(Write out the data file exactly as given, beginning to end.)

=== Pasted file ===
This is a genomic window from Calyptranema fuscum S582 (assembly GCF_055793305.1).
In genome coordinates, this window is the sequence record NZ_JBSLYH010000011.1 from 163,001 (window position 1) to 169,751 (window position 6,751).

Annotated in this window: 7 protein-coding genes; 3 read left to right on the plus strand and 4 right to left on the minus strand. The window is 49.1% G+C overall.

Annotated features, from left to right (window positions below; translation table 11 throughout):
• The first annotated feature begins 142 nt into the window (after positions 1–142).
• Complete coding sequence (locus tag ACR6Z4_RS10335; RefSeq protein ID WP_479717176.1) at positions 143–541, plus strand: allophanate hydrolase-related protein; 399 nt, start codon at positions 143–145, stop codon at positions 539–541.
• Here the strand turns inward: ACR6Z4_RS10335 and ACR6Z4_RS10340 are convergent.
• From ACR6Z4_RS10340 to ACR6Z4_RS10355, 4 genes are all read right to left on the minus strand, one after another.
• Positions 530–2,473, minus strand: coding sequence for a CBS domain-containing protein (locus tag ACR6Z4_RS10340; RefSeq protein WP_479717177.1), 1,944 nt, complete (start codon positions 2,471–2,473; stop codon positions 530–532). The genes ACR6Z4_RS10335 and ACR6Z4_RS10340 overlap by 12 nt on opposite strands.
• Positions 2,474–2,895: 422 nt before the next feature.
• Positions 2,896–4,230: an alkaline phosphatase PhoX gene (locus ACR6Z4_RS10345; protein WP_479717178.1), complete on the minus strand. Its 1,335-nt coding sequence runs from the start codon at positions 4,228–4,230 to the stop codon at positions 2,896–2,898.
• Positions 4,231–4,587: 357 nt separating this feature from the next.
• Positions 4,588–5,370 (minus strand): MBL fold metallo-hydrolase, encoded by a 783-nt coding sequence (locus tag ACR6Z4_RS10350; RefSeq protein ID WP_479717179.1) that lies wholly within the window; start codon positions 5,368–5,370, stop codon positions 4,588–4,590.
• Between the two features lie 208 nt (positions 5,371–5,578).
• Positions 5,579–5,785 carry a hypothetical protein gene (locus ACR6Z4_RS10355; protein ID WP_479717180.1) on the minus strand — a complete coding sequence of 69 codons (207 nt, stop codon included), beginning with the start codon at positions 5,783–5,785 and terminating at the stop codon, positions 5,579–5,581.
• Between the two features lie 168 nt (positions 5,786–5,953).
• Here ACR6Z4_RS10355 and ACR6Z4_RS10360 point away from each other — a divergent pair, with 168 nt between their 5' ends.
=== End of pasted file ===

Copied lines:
This is a genomic window from Calyptranema fuscum S582 (assembly GCF_055793305.1).
In genome coordinates, this window is the sequence record NZ_JBSLYH010000011.1 from 163,001 (window position 1) to 169,751 (window position 6,751).

Annotated in this window: 7 protein-coding genes; 3 read left to right on the plus strand and 4 right to left on the minus strand. The window is 49.1% G+C overall.

Annotated features, from left to right (window positions below; translation table 11 throughout):
• The first annotated feature begins 142 nt into the window (after positions 1–142).
• Complete coding sequence (locus tag ACR6Z4_RS10335; RefSeq protein ID WP_479717176.1) at positions 143–541, plus strand: allophanate hydrolase-related protein; 399 nt, start codon at positions 143–145, stop codon at positions 539–541.
• Here the strand turns inward: ACR6Z4_RS10335 and ACR6Z4_RS10340 are convergent.
• From ACR6Z4_RS10340 to ACR6Z4_RS10355, 4 genes are all read right to left on the minus strand, one after another.
• Positions 530–2,473, minus strand: coding sequence for a CBS domain-containing protein (locus tag ACR6Z4_RS10340; RefSeq protein WP_479717177.1), 1,944 nt, complete (start codon positions 2,471–2,473; stop codon positions 530–532). The genes ACR6Z4_RS10335 and ACR6Z4_RS10340 overlap by 12 nt on opposite strands.
• Positions 2,474–2,895: 422 nt before the next feature.
• Positions 2,896–4,230: an alkaline phosphatase PhoX gene (locus ACR6Z4_RS10345; protein WP_479717178.1), complete on the minus strand. Its 1,335-nt coding sequence runs from the start codon at positions 4,228–4,230 to the stop codon at positions 2,896–2,898.
• Positions 4,231–4,587: 357 nt separating this feature from the next.
• Positions 4,588–5,370 (minus strand): MBL fold metallo-hydrolase, encoded by a 783-nt coding sequence (locus tag ACR6Z4_RS10350; RefSeq protein ID WP_479717179.1) that lies wholly within the window; start codon positions 5,368–5,370, stop codon positions 4,588–4,590.
• Between the two features lie 208 nt (positions 5,371–5,578).
• Positions 5,579–5,785 carry a hypothetical protein gene (locus ACR6Z4_RS10355; protein ID WP_479717180.1) on the minus strand — a complete coding sequence of 69 codons (207 nt, stop codon included), beginning with the start codon at positions 5,783–5,785 and terminating at the stop codon, positions 5,579–5,581.
• Between the two features lie 168 nt (positions 5,786–5,953).
• Here ACR6Z4_RS10355 and ACR6Z4_RS10360 point away from each other — a divergent pair, with 168 nt between their 5' ends.